In my post early this year about my 2019 goals, I said that one of my plans was to improve my French (and my Polish too). This is something that I want to do all the time, every year, regardless of whether or not I have the time or tools to do so. I so want to speak another language – or multiple languages – and it is the one unfortunate thing about being born in a powerful English-speaking country that most of us are monolingual. Other languages are amazing and I wish so much that I could speak a host of beautiful languages and communicate effortlessly with people around the globe.
Anyway, because I’m an optimist, I choose to believe that speaking another language is within reach if I work hard enough for it. Fortunately, I am not starting from scratch with French, as I studied it for several years in my teens, including getting a French AS level when I was seventeen (at the time this felt like a huge achievement – now, in my mid-twenties, it feels to odd be referencing something I did so many years ago as if it still has any relevance). But, even though my last formal education in French was years ago, much of it has stuck. I am so lucky to have visited France (and other French-speaking countries like the Seychelles) a few times over the last decade, which has obviously helped my language efforts. There’s nothing like ordering a croissant in person in a rural French town to make you realise the real joy of speaking another language.
No, I have no trouble wanting to learn French (or Polish, or many other languages for that matter). It’s that, in practice, learning another language while I sit at home in London is hard. It’s hard to find good resources that teach you in an accessible way and test you on your progress, it’s hard to get a sense of whether your grammar and pronunciation are improving without someone to correct you and it’s hard to find the motivation to seriously study in your spare time with no sense of when you’ll be able to use these new skills. I’m hoping to spend a few days in Paris in the autumn, though that’s not a firm plan yet, but my French is already good enough to get around Paris (where most people speak perfect English so can fill in the gaps) and I would like to set a higher bar for myself than asking for six macarons or where the metro is. An ultimate dream would be to conduct a meeting or presentation solely in French, though that is a long way off right now. With Polish, I have no real excuse in this regard, as I can speak Polish with Jake and his family members anytime. It’s still hard, okay?
I am also railing against the unfortunate truth that there are a finite number of hours in the day and I can only have so many primary interests if I want to dedicate a serious amount of time to them. At the moment, I am still writing, reading and photographing diligently, partly because I love doing all these things and partly because I want grow my skills in these areas enough to maybe, one day, write and take pictures professionally. I mean, I am already paid to write at my actual job (which is awesome) but I would like to grow my freelance business from, uh, no clients to more than that. That means that, along with actually writing words and taking pictures, I need to be pitching articles and responding to freelance job adverts and eventually completing those projects too. I am enjoying these new pursuits so much and feel glad to have so much direction in my personal life. But it’s true that, between working full-time, spending hours on my own projects and having fun with my friends, it’s hard to get into the mindset of plodding away at French grammar or Polish vocabulary when I could be doing something else. It’s not that I don’t have the time, exactly – it’s more that truly learning a language (especially by yourself in a country where that language is not spoken) is a massive task and requires the same kind of enthusiasm I am currently bringing to blogging and photography. I am up for a few Duolingo lessons here and there but I lack the resources or the motivation to really build momentum with my language efforts.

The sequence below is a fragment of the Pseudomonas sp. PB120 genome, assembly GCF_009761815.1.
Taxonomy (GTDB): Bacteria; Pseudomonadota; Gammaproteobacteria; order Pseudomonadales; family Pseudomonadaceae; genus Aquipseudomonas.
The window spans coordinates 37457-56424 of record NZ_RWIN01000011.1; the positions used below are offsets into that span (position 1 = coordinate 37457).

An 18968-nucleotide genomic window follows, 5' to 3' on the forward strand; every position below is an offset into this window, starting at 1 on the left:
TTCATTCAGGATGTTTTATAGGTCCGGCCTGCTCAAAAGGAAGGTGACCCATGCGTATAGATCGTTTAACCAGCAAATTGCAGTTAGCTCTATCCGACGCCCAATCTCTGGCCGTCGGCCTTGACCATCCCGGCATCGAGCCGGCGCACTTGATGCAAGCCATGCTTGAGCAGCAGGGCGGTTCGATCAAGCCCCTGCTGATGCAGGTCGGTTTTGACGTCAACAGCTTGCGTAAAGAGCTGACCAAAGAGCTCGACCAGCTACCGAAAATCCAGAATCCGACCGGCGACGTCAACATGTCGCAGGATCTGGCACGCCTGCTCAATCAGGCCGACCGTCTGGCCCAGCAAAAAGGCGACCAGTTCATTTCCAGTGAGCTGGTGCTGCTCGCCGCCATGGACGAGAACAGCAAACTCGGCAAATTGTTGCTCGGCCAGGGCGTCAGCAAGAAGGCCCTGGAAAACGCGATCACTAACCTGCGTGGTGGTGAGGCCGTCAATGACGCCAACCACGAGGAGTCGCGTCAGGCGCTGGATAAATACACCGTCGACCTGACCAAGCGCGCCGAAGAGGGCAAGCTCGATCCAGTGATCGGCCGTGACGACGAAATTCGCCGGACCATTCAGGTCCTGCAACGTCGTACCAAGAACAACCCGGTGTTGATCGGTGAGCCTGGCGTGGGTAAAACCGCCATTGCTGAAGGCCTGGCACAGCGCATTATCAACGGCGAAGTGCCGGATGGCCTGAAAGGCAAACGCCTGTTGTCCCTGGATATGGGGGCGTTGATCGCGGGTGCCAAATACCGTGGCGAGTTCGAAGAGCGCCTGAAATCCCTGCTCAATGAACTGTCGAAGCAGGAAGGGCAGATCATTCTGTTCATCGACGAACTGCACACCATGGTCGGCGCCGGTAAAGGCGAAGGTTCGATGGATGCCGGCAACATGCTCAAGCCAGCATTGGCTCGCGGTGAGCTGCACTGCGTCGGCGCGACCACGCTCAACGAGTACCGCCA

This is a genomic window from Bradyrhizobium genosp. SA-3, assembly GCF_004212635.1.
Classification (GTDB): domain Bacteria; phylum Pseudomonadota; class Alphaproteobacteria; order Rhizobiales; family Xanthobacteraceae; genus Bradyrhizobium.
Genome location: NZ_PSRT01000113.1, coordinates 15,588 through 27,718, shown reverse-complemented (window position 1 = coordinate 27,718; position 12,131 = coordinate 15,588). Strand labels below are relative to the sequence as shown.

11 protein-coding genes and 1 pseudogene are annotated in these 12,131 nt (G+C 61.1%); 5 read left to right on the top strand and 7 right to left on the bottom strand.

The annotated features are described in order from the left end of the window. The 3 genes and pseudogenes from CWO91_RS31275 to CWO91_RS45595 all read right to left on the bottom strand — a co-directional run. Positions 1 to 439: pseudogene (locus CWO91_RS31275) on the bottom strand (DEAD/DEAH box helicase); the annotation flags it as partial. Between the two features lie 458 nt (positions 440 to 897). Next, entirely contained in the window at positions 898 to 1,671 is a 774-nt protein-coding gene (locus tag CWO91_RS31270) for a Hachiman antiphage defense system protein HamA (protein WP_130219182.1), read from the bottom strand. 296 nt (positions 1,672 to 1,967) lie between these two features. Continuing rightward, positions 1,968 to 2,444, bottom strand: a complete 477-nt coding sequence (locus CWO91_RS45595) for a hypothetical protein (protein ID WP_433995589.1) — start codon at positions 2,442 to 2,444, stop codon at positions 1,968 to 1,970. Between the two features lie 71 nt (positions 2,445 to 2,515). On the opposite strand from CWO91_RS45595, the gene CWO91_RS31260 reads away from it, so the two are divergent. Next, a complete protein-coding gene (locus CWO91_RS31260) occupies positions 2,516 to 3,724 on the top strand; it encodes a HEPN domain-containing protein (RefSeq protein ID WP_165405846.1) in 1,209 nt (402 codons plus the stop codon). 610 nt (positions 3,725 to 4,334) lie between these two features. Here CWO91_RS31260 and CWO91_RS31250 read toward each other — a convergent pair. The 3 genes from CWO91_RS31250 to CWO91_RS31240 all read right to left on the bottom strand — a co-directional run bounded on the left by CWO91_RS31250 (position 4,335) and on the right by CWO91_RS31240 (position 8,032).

However, I’m not giving up (obviously). I’m almost certain that learning new languages will be something I love for my whole life. But I do think I need clearer plans, rather than just telling myself to ‘improve’ – something that I thought might happen when I wrote my original goals post – and for them to be realistic given my current priorities.
So far, this year, I have intermittently done Duolingo lessons for both French and Polish. I have learned Polish vocabulary from my beautiful children’s book full of simple Polish words and practised phrases and pronunciation with Jake and his family. In terms of French, I have listened to a number of short podcasts about current French news topics and have completed a few advanced grammar worksheets online. But that’s it.
For the rest of this year, here are the specific things I want to do in order to progress my language learning:
- Read Harry Potter and the Philosopher’s Stone in French
- Complete an advanced grammar workbook (and, uh, find a good advanced grammar workbook)
- Watch two French films without subtitles
- Finish French Duolingo
- Do at least five online/in person speaking lessons
- Learn all the vocabulary in the my ‘first 1000 words’ book
- Do 100 Duolingo lessons
- Learn basic grammar and sentence structure from my workbook (or Jake)
- Read one of my Polish children’s books (that Jake’s parents kindly bought me in Poland last year)
Right. This seems more doable than my previous, loose plans. I really do want to speak French and Polish fluently one day – and I guess these aims are as good as place any to (properly) start.